Voice of the Industry

Open Finance: Transforming payments in Indonesia

Monday 29 November 2021 08:21 CET | Editor: Alin Popa | Voice of the industry

Open Finance might just be the solution to transform Indonesia's payments infrastructure. Diego Rojas, Co-Founder and CEO of Finantier has a strong insight on the matter

Indonesia is one of the fastest growing digital economies in the world. Adoption of digital goods and services accelerated during COVID-19, with an estimated 80% of Indonesians now purchasing goods or services online. However, Indonesia’s poor digital payments infrastructure is still plagued by various frictions and inefficiencies. 

For instance, a 2018 McKinsey report estimated Indonesia’s ecommerce market to be worth at least USD 8 billion, with the potential of reaching USD 40 billion by 2023. However, 40% of ecommerce transactions are still paid for by cash or bank transfers, revealing that digital payment infrastructure has not kept pace with the growing need for digital payments. This presents an opportunity for Open Finance to transform payments infrastructure in Indonesia - and more.

At present, most payment systems in Indonesia are required to use local switching companies, which creates inefficiencies in payments transactions. For example, a key point of friction is the fee charged for processing inter-bank transactions. With inter-bank transfers, customers have several service options which all charge different transaction fees and rates. This article will examine improvements over real-time online (RTO) inter-bank transfers, which remain one of the most popular online payment methods in Indonesia, especially among MSMEs.


While having a national switch-provider system does come with certain merits, such as enhancing data security for regulators, the fees associated with a switch-provider system and RTO inter-bank transfers can serve as a major deterrent. Transaction fees for RTO inter-bank transfers are on average Rp. 6,500 (approximately USD 0.50), a not-insignificant figure for millions of Indonesian customers who typically bear the cost of the transfer as the payment initiator.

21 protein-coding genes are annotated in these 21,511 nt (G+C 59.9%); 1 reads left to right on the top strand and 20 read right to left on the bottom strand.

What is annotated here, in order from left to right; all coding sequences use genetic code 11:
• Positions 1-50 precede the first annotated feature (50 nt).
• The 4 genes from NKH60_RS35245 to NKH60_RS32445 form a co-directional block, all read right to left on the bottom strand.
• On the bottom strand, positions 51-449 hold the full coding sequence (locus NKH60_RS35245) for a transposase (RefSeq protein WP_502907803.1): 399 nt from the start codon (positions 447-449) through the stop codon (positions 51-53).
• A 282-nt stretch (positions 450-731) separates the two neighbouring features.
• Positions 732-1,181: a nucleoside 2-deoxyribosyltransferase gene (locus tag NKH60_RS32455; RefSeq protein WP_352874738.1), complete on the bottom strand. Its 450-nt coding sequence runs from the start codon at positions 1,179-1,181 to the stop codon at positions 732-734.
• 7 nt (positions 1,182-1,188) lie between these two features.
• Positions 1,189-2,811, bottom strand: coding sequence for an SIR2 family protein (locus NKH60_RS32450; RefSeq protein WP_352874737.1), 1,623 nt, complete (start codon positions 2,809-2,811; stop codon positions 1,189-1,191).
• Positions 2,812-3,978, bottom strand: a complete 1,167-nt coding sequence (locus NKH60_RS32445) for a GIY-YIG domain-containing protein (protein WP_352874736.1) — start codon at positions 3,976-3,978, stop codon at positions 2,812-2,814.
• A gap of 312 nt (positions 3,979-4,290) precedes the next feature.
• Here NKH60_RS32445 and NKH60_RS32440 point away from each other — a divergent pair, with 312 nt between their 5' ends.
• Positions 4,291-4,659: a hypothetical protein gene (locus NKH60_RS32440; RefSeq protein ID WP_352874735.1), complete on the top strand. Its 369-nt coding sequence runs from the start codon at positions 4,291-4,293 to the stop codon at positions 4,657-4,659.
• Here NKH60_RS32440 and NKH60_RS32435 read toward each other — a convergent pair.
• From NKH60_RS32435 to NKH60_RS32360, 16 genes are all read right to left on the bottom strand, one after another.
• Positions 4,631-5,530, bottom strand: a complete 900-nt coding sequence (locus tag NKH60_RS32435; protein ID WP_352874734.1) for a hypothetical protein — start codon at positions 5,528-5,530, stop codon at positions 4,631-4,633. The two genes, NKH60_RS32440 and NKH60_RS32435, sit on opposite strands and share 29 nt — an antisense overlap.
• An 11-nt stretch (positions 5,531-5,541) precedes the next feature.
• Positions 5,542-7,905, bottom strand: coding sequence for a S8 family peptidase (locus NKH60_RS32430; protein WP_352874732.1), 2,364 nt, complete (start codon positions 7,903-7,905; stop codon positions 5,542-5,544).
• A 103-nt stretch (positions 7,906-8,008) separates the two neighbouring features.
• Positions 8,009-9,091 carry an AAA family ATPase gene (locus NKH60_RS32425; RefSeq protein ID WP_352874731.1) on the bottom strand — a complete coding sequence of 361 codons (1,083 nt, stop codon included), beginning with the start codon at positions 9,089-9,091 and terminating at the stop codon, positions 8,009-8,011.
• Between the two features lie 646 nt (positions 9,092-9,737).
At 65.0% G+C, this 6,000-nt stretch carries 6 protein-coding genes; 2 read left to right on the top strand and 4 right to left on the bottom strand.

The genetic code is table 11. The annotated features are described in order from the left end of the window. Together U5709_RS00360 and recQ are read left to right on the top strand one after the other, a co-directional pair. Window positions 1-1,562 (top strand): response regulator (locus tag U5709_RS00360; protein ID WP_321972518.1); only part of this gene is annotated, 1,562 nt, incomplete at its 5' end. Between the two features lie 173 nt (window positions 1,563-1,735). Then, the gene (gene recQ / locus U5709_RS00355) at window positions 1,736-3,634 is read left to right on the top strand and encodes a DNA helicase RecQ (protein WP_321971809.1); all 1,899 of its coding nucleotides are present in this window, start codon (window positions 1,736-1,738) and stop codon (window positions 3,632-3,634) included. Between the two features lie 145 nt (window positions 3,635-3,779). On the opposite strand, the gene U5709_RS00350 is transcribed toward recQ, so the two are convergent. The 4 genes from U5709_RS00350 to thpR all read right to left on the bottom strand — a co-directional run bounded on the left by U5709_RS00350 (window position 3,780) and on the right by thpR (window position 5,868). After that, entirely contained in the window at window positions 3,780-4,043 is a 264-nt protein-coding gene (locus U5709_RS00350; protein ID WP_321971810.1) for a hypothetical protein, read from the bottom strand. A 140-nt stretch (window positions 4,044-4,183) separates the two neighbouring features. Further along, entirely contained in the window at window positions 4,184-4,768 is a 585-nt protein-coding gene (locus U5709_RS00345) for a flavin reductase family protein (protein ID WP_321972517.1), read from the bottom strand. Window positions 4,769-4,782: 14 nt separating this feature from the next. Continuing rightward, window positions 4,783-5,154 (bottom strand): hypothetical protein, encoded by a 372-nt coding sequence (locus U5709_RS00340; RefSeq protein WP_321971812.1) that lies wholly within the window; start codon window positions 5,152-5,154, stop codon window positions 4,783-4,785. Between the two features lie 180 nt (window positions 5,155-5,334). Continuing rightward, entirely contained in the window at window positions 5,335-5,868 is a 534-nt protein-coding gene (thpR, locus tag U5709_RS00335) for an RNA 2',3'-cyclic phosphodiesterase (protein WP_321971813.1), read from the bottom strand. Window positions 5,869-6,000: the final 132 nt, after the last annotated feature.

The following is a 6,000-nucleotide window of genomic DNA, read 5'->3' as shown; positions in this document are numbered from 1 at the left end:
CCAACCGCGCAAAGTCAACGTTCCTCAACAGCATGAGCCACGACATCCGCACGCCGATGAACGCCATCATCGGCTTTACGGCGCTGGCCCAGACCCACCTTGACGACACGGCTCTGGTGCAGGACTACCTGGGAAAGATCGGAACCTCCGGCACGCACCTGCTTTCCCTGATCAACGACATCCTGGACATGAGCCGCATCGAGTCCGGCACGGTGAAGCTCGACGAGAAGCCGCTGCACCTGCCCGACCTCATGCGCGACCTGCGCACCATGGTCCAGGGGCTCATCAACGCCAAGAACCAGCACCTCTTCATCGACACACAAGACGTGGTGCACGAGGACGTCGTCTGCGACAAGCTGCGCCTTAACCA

The only way to avoid transaction fees is if the customer and the merchant use the same bank, thereby creating an intra-bank transfer versus an inter-bank transfer. Intra-bank transfers also usually have same-day settlement times, an attractive value proposition to merchants. However, this requires merchants to open multiple different bank accounts to match all potential customer bank accounts, which can be difficult for MSMEs to manage. With more than 100 banks in Indonesia spread across several geographies and servicing various segments, rising demand for fee-free payment solutions outside of opening multiple accounts for intra-bank transfers puts pressure on financial institutions in Indonesia. 

Payment Gateways benefit merchants by lowering transaction fees

Payment gateways have emerged as one solution for lower-friction, lower-fee payments for customers. Payment gateways serve as a direct intermediary between customers and merchants by depositing the transaction in their own account at the customer’s bank, then disbursing the transaction amount to the merchant from their account at the merchant’s bank, thereby leveraging intra-bank transfer rates - that is to say, fee-free transfers. 

Payment gateways generate revenue by charging merchants a recurring subscription fee or processing fee per transaction in return for enabling merchants to accept a wider set of payment methods without the hassle of managing several bank accounts themselves. In short, transactions are transferred from the customer to the merchant, who is charged lower fees per transaction than individual customers. However, settlement times can range from one to four or more days, which can create challenges for merchants in managing cash flows (such as payments to suppliers, for example).